Momma was a Bad Mutha's flyer touts it as 'the universal story of a young girl's untimely coming of age amidst her momma's weekend house parties.’ While it is not a stipulation of theatrics or literature to be relatable to be enjoyable, this performance may have little or no resonance with its UK audience.
Momma was a Bad Mutha contains a story worthy of a stage production, but suffers from poor execution.
It bears all the hallmarks of a poorly directed and mismanaged one-person show. An obvious problem is the staggering number of characters introduced; we are barely allowed time to understand who our protagonist is before star Fylicia Renee King adopts another aunt, or brother, or sister, or uncle, or boyfriend. Each character is allowed their five minutes of fame, so to speak. In truth, while King must see all these characters as forming a part of her story, their presence actually detracts from her own character's development. The play seems to be based on the assumption that we must already know her; what we in fact receive is a show developing those who surround her. The audience does not know King; a show about and by her must go to greater lengths to elucidate her character above the rest. The aim may be to develop a matrix of characters around King in order to direct a light on her, but it does not quite work.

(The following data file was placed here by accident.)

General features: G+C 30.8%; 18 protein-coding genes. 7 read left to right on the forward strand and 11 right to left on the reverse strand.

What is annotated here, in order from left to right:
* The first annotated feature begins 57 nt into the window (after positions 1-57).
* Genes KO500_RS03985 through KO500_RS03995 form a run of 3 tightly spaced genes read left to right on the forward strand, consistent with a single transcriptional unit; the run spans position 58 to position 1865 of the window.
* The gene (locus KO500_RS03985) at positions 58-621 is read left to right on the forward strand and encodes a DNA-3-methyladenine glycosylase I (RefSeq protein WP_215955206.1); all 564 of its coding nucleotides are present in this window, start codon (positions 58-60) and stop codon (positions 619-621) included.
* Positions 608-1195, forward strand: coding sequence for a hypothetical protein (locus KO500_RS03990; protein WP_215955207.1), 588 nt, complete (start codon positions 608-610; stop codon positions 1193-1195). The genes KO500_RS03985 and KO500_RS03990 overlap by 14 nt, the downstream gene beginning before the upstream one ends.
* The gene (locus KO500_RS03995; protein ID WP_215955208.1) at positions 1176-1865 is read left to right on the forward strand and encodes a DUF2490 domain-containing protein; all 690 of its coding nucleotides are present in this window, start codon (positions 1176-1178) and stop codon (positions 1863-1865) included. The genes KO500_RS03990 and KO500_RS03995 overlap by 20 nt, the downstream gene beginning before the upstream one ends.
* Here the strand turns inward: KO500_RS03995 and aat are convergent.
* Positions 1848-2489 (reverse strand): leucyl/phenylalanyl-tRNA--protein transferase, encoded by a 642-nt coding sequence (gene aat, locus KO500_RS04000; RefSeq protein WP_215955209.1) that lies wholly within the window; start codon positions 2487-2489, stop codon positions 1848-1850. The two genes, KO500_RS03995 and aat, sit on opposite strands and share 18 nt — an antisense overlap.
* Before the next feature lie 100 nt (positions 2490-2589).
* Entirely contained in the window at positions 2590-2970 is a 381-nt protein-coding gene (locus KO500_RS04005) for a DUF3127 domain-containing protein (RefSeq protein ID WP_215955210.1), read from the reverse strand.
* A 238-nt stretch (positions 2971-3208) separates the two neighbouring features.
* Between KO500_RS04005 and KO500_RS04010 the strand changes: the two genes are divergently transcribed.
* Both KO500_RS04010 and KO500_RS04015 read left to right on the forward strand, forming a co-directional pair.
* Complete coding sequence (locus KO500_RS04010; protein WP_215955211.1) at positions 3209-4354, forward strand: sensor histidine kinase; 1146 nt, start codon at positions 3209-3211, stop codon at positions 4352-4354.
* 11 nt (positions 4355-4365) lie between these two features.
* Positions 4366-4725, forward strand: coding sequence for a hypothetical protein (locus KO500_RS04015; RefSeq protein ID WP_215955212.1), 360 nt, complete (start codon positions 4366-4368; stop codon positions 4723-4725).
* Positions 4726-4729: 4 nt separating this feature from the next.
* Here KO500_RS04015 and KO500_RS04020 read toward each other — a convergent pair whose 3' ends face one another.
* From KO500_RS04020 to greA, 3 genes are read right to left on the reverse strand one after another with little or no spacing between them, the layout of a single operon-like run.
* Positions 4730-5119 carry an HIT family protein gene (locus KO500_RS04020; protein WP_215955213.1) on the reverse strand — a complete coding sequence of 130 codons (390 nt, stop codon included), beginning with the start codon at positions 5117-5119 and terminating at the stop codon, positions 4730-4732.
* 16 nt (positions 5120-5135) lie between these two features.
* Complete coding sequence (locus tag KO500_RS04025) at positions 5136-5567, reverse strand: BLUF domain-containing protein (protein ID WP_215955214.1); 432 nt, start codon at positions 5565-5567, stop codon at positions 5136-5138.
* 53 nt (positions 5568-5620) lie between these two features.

King herself is not a bad actor. In fact, I believe under good direction she could perform very well. Unfortunately this show seems devoid of direction. Character development must come from an actor who adopts and develops the traits of that particular character, but these ten characters are too much for King to portray with nuance and clarity. Her conversations with herself had me finding it very hard to suspend my disbelief. The lack of direction is also obvious in her movement. It is a challenge for a single performer to command a stage, moving about it without awkwardness. Often props can help with this, but King's props didn’t aid her: they were lazily selected and sporadically placed.
Momma was a Bad Mutha contains a story worthy of a stage production, but suffers from poor execution. Its lack of direction, writing and production has let King down.